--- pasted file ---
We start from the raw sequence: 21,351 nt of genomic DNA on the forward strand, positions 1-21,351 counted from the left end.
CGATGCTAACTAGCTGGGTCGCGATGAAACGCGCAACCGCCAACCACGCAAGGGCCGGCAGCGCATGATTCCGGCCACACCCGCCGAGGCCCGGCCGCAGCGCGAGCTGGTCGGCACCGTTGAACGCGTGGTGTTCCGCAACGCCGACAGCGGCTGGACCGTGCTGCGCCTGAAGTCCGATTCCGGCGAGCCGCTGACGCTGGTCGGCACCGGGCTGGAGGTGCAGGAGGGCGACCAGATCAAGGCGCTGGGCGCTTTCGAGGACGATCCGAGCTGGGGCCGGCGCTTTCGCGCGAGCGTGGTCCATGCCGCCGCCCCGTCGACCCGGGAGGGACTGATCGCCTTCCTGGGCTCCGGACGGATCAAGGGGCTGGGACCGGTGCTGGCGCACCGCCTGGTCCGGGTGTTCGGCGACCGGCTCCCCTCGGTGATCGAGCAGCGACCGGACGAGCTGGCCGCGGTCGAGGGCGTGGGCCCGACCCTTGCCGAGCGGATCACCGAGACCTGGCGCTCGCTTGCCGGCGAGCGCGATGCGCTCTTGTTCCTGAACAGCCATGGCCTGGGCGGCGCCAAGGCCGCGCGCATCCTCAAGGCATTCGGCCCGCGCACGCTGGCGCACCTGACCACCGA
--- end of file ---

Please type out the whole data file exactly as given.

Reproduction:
We start from the raw sequence: 21,351 nt of genomic DNA on the forward strand, positions 1-21,351 counted from the left end.
CGATGCTAACTAGCTGGGTCGCGATGAAACGCGCAACCGCCAACCACGCAAGGGCCGGCAGCGCATGATTCCGGCCACACCCGCCGAGGCCCGGCCGCAGCGCGAGCTGGTCGGCACCGTTGAACGCGTGGTGTTCCGCAACGCCGACAGCGGCTGGACCGTGCTGCGCCTGAAGTCCGATTCCGGCGAGCCGCTGACGCTGGTCGGCACCGGGCTGGAGGTGCAGGAGGGCGACCAGATCAAGGCGCTGGGCGCTTTCGAGGACGATCCGAGCTGGGGCCGGCGCTTTCGCGCGAGCGTGGTCCATGCCGCCGCCCCGTCGACCCGGGAGGGACTGATCGCCTTCCTGGGCTCCGGACGGATCAAGGGGCTGGGACCGGTGCTGGCGCACCGCCTGGTCCGGGTGTTCGGCGACCGGCTCCCCTCGGTGATCGAGCAGCGACCGGACGAGCTGGCCGCGGTCGAGGGCGTGGGCCCGACCCTTGCCGAGCGGATCACCGAGACCTGGCGCTCGCTTGCCGGCGAGCGCGATGCGCTCTTGTTCCTGAACAGCCATGGCCTGGGCGGCGCCAAGGCCGCGCGCATCCTCAAGGCATTCGGCCCGCGCACGCTGGCGCACCTGACCACCGA